Hello just wounding if any of you guy’s use jamil Narziss fermetaion for your lager’s where you pitch cold (44F) an let it warm up to 50 an hold ontel the end an not do a D-rest ???..
I do it both ways, usually I pitch cold and let the beer rise to 48-50f. But if I’m in a rush I will ferment until fermentation is 75% complete and start to warm the beer to 60f. This will speed things up a little and open up my ferm chamber sooner. both ways work and produces equally good beer.
I have done it in a similar fashion in the past.
Next time I will work it this way.http://www.brew-wineforum.com/shwmessag ... geID=59851
To me, pitching cold and NOT doing a D-rest is asking for trouble. I haven’t done a back to back experiment, as the cost would be expensive, but pitching cold AND doing a D-rest is a VERY GOOD WAY to ensure you will have a clean beer with good attenuation and removal of some unwanted fermentation character.*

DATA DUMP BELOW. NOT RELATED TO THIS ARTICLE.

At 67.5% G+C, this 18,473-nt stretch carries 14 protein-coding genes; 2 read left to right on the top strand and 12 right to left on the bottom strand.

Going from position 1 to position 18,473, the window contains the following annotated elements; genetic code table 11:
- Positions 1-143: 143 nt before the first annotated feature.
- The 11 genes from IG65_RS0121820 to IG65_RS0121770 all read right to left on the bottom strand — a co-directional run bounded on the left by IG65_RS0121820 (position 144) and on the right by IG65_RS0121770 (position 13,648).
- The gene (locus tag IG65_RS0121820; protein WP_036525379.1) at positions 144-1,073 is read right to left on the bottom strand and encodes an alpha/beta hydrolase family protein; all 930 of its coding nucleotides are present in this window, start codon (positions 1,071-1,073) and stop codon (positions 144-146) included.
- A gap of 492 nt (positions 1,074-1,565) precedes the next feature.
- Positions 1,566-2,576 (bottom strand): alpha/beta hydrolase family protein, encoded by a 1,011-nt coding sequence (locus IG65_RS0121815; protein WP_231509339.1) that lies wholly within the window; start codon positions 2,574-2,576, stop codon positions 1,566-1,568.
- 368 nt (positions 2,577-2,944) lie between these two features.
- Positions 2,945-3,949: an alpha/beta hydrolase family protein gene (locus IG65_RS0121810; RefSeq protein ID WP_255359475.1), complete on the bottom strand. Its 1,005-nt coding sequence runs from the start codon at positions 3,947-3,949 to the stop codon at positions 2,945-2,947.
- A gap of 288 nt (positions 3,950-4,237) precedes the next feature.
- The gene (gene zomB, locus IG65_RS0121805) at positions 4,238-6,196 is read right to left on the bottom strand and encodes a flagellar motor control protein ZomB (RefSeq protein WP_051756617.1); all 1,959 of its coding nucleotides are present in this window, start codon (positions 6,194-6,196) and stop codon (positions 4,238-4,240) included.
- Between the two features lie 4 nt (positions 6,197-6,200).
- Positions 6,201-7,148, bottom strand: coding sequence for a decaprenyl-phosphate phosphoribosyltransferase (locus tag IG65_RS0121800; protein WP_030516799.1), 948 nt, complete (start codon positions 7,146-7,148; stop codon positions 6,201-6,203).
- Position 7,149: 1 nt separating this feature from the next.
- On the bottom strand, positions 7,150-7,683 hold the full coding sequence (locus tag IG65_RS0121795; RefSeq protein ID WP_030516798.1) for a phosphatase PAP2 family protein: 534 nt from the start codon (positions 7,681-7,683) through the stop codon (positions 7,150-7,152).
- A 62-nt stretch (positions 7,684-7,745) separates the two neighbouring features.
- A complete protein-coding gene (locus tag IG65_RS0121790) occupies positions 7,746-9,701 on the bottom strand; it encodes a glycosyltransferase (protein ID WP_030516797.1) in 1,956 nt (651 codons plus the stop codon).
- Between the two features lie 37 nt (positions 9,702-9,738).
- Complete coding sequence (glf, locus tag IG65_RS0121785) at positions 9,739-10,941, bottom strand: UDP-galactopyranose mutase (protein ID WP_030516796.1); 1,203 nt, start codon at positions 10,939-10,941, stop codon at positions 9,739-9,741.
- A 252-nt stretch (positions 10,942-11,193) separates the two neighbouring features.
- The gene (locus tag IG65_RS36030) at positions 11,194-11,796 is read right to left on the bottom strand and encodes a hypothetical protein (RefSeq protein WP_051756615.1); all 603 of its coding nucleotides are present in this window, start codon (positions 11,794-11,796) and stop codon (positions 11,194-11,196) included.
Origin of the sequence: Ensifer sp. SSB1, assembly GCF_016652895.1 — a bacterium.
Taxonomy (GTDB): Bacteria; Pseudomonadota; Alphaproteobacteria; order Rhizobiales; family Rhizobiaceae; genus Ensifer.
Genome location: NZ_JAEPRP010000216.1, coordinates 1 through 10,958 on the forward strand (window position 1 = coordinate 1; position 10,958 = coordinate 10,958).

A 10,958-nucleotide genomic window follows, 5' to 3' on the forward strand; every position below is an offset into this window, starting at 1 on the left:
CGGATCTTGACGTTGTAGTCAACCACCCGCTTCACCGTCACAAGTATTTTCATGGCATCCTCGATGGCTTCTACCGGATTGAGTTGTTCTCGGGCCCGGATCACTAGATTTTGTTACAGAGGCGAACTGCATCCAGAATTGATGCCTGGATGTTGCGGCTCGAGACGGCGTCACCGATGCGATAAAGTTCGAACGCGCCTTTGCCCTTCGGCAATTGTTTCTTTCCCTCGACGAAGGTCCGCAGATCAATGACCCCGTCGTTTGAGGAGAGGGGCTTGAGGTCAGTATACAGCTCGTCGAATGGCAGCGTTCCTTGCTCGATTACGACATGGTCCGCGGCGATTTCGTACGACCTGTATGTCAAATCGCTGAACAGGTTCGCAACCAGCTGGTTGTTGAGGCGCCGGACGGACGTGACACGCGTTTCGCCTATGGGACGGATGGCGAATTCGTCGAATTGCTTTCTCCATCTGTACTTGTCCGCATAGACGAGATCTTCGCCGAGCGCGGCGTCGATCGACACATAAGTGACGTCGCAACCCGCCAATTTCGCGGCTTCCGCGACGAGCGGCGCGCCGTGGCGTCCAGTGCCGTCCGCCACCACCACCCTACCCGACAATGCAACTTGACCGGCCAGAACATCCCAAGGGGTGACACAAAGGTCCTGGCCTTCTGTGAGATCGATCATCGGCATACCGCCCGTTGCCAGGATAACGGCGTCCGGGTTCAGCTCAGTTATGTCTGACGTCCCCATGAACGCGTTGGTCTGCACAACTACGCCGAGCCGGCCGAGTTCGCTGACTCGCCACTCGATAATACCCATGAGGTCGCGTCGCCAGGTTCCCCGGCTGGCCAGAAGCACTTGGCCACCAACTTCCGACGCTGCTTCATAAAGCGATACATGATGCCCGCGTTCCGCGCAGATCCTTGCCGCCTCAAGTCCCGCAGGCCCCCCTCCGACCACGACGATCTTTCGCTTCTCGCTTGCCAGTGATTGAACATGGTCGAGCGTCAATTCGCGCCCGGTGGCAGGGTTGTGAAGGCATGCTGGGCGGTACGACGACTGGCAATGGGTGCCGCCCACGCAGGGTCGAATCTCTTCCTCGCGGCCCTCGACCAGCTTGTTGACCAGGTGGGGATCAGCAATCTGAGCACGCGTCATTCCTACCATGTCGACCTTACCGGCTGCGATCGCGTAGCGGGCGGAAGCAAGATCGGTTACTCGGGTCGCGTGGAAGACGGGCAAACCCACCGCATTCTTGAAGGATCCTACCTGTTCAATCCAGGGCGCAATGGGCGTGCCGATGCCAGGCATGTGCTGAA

*assumes you are clean all the way through the process.
I pitch cold and do a d-rest. I have a minifridge with a temp controller that I used to ferment all my beers. So I let them ferment for 7-10days then slowly raise the temp about 2-3 degrees every day until it gets up to 65F and then leave it sit at that temp for 2 days or so. It’s way too easy to not do it. I just go to the controller and a 2 degrees every day. Something so simple, why not?
I pitch all beers, ale or lager, about 4°F below my target fermentation temperature, then warm it 5-10°F once fermentation is almost finished. For a lager, I’ll taste it to see if a diacetyl rest is needed. My experience has been that it usually isn’t, but that assumes good fermentation temperature control and proper aeration and pitching rates, which aren’t the norm for home brewers.
I always pitch cold and always do a d-rest… I don’t want to risk 25 gallons of beer by cutting corners.
That’s my basic procedure, although I don’t decide on a d rest until fermentation is complete and I taste the beer. 90% of the time a d rest isn’t needed.